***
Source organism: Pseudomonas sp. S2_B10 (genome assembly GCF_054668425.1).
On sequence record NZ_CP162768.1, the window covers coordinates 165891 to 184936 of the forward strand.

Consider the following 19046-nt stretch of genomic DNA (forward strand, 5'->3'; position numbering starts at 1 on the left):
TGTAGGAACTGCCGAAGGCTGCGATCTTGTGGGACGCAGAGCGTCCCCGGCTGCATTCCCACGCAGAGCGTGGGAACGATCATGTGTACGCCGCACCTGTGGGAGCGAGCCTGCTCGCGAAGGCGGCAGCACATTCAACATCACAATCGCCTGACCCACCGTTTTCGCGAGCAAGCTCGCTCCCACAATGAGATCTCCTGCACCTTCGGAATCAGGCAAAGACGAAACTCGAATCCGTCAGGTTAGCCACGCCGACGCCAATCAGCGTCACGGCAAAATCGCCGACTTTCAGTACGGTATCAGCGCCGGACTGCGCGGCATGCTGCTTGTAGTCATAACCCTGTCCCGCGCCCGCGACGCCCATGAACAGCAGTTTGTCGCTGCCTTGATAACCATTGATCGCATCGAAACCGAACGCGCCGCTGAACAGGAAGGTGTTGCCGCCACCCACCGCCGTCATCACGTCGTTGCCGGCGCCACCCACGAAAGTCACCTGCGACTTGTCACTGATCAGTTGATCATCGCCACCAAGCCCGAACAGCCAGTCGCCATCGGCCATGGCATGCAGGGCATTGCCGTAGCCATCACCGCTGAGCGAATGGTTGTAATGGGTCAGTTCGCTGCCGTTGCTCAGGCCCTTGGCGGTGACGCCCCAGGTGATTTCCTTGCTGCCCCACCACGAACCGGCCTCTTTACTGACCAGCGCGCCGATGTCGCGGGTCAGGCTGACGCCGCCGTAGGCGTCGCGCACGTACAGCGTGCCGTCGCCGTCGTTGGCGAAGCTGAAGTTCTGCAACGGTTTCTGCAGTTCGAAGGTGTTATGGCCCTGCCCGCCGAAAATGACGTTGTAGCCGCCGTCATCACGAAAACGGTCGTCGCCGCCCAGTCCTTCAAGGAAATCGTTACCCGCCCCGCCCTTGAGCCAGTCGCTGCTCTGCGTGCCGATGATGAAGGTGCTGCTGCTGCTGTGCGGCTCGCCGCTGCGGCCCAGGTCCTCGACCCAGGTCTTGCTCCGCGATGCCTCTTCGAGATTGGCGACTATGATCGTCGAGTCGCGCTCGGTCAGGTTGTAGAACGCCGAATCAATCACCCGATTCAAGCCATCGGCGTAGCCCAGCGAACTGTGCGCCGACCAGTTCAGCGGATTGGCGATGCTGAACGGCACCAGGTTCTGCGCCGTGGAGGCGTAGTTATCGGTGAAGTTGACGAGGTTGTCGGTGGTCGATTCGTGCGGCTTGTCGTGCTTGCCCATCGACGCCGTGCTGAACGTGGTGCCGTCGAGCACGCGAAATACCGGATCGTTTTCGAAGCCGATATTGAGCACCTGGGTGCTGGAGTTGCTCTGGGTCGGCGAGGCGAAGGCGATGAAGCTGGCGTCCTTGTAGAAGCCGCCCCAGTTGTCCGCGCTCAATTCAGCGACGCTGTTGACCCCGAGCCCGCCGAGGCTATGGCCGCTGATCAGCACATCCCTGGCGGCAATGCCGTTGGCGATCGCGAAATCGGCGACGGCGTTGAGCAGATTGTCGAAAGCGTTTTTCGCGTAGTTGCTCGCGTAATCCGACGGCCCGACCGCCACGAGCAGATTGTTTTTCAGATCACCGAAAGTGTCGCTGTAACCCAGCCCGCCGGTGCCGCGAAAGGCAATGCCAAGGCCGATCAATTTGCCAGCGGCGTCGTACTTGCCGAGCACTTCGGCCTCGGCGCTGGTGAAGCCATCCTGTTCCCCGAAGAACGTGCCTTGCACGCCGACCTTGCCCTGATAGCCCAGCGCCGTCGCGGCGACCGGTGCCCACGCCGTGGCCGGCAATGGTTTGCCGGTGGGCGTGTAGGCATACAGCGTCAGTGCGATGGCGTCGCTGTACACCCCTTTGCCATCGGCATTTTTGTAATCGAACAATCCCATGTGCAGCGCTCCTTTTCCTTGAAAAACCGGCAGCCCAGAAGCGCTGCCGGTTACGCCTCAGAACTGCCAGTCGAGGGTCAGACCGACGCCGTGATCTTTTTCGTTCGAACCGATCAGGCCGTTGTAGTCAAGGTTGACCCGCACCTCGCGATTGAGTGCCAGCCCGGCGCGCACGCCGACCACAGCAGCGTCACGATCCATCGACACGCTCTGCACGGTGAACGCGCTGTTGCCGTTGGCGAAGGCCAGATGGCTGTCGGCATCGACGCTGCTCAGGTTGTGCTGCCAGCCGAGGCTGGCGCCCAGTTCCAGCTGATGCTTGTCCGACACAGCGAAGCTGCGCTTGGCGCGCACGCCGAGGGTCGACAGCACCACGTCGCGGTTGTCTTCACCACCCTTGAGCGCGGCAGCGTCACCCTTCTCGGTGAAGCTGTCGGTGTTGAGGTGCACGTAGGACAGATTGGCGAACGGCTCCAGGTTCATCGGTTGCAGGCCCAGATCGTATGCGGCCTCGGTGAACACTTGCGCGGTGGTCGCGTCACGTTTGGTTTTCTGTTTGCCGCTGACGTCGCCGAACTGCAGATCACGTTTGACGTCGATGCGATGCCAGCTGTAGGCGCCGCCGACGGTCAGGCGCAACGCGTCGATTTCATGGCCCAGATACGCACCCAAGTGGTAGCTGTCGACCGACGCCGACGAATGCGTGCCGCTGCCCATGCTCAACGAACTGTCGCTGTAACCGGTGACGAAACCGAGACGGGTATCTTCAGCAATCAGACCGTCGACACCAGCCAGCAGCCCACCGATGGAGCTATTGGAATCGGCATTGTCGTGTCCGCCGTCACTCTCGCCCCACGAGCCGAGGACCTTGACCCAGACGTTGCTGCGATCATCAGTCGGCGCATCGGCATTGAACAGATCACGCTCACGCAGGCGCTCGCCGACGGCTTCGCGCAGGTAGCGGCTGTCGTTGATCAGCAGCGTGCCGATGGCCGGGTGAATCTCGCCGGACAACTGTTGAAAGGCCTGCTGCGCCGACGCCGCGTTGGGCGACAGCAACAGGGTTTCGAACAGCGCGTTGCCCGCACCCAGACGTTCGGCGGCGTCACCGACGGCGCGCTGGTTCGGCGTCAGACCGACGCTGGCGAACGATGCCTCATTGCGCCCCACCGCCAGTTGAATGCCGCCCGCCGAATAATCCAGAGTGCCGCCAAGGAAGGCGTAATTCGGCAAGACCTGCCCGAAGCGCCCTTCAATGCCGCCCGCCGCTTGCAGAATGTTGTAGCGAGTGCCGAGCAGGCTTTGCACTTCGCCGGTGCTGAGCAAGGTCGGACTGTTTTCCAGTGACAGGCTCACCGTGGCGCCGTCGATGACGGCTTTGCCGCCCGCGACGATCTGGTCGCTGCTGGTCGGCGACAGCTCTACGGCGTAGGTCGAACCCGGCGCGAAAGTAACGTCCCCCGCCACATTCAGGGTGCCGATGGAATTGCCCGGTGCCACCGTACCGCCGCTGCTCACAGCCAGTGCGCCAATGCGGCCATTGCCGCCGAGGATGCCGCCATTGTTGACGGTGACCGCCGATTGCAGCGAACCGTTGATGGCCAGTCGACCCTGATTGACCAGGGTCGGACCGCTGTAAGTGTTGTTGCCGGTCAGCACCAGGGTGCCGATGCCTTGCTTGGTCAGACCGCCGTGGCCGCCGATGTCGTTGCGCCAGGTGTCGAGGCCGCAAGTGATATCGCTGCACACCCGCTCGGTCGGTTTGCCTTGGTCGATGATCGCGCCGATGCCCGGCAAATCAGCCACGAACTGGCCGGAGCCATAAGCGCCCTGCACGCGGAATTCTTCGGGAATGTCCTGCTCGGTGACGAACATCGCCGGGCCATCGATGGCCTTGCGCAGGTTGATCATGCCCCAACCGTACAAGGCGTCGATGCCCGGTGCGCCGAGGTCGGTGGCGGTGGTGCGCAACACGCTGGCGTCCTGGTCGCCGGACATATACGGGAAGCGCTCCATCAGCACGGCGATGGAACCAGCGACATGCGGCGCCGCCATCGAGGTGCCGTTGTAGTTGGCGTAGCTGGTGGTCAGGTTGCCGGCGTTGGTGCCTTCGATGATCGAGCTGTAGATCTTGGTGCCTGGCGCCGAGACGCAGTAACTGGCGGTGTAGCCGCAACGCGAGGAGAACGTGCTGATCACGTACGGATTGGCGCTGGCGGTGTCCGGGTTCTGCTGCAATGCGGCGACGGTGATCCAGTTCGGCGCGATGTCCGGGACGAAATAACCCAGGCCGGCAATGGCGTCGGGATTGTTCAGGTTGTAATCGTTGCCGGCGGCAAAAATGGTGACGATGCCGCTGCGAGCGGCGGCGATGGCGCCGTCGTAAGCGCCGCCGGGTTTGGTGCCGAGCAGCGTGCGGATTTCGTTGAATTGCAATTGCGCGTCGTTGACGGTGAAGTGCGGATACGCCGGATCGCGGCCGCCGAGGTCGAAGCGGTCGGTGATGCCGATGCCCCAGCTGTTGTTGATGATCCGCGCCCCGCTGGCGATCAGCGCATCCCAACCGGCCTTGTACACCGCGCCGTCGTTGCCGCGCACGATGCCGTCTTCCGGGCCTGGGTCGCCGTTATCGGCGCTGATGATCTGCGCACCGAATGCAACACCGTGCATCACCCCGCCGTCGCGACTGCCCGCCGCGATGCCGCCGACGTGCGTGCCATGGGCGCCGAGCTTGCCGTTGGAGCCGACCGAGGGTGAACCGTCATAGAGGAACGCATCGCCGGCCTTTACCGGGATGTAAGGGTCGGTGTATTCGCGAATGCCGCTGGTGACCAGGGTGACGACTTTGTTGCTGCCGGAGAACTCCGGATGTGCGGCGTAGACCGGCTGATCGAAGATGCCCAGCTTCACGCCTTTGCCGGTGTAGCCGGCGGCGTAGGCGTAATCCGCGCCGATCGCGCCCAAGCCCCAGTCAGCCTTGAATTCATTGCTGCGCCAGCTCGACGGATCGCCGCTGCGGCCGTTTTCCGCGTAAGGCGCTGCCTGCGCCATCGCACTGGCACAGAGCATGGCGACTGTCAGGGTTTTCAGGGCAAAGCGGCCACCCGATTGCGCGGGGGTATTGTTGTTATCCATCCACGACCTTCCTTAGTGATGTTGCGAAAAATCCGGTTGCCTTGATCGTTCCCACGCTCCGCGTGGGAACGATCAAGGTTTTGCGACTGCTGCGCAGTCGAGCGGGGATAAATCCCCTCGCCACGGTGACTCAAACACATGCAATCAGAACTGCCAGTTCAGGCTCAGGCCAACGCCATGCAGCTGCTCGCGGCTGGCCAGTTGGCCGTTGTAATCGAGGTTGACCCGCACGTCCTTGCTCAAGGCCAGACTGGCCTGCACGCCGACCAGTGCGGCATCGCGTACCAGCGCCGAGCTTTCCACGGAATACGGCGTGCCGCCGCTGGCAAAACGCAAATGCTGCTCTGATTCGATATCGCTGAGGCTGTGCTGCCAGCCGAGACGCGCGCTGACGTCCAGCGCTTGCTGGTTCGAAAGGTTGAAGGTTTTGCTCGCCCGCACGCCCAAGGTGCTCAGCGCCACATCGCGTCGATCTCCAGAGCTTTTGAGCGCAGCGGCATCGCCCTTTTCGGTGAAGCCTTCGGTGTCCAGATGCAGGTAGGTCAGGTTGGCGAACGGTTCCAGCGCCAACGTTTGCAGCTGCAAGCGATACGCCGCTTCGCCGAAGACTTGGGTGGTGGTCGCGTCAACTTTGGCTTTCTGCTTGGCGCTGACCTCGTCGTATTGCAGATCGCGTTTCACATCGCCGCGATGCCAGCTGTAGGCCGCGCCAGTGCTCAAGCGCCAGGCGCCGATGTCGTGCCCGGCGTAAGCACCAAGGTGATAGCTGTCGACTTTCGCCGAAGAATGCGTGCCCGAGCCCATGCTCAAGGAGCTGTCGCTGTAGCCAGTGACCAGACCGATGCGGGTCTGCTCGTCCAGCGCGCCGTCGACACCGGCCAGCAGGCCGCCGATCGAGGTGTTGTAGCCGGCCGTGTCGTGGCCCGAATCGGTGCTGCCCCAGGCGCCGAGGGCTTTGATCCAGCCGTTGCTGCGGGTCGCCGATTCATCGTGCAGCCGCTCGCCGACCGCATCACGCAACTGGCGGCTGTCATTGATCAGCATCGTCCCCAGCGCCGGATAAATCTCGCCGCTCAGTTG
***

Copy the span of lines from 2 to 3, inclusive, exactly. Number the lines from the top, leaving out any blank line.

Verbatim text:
On sequence record NZ_CP162768.1, the window covers coordinates 165891 to 184936 of the forward strand.

Consider the following 19046-nt stretch of genomic DNA (forward strand, 5'->3'; position numbering starts at 1 on the left):